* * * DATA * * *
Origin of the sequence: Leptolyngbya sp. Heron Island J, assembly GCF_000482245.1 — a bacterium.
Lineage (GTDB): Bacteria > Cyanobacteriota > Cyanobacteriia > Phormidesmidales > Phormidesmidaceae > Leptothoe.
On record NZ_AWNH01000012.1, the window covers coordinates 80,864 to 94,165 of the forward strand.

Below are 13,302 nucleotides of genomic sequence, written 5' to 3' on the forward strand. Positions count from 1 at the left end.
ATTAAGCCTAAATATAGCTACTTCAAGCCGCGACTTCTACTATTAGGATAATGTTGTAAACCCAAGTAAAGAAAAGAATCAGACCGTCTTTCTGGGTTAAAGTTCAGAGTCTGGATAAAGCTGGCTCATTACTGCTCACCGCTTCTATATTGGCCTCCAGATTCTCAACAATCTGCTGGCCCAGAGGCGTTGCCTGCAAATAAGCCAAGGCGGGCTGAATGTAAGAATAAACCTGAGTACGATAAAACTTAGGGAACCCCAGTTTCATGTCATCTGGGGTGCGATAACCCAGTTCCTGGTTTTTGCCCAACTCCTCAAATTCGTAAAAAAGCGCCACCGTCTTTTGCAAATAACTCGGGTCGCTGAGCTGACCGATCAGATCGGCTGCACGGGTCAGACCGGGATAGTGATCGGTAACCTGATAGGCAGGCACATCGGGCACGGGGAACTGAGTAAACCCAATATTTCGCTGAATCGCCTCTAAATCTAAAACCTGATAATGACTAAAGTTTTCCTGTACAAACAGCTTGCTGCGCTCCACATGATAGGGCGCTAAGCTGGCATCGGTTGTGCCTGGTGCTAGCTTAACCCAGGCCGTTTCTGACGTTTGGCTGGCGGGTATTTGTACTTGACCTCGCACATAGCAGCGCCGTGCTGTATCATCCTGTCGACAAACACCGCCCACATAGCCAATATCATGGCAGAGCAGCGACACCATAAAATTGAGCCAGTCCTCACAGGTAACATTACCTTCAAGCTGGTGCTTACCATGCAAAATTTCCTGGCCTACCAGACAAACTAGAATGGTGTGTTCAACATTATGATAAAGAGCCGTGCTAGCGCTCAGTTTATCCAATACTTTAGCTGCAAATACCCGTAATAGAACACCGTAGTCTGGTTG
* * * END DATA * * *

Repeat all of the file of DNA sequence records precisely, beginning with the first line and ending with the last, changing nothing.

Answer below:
Origin of the sequence: Leptolyngbya sp. Heron Island J, assembly GCF_000482245.1 — a bacterium.
Lineage (GTDB): Bacteria > Cyanobacteriota > Cyanobacteriia > Phormidesmidales > Phormidesmidaceae > Leptothoe.
On record NZ_AWNH01000012.1, the window covers coordinates 80,864 to 94,165 of the forward strand.

Below are 13,302 nucleotides of genomic sequence, written 5' to 3' on the forward strand. Positions count from 1 at the left end.
ATTAAGCCTAAATATAGCTACTTCAAGCCGCGACTTCTACTATTAGGATAATGTTGTAAACCCAAGTAAAGAAAAGAATCAGACCGTCTTTCTGGGTTAAAGTTCAGAGTCTGGATAAAGCTGGCTCATTACTGCTCACCGCTTCTATATTGGCCTCCAGATTCTCAACAATCTGCTGGCCCAGAGGCGTTGCCTGCAAATAAGCCAAGGCGGGCTGAATGTAAGAATAAACCTGAGTACGATAAAACTTAGGGAACCCCAGTTTCATGTCATCTGGGGTGCGATAACCCAGTTCCTGGTTTTTGCCCAACTCCTCAAATTCGTAAAAAAGCGCCACCGTCTTTTGCAAATAACTCGGGTCGCTGAGCTGACCGATCAGATCGGCTGCACGGGTCAGACCGGGATAGTGATCGGTAACCTGATAGGCAGGCACATCGGGCACGGGGAACTGAGTAAACCCAATATTTCGCTGAATCGCCTCTAAATCTAAAACCTGATAATGACTAAAGTTTTCCTGTACAAACAGCTTGCTGCGCTCCACATGATAGGGCGCTAAGCTGGCATCGGTTGTGCCTGGTGCTAGCTTAACCCAGGCCGTTTCTGACGTTTGGCTGGCGGGTATTTGTACTTGACCTCGCACATAGCAGCGCCGTGCTGTATCATCCTGTCGACAAACACCGCCCACATAGCCAATATCATGGCAGAGCAGCGACACCATAAAATTGAGCCAGTCCTCACAGGTAACATTACCTTCAAGCTGGTGCTTACCATGCAAAATTTCCTGGCCTACCAGACAAACTAGAATGGTGTGTTCAACATTATGATAAAGAGCCGTGCTAGCGCTCAGTTTATCCAATACTTTAGCTGCAAATACCCGTAATAGAACACCGTAGTCTGGTTG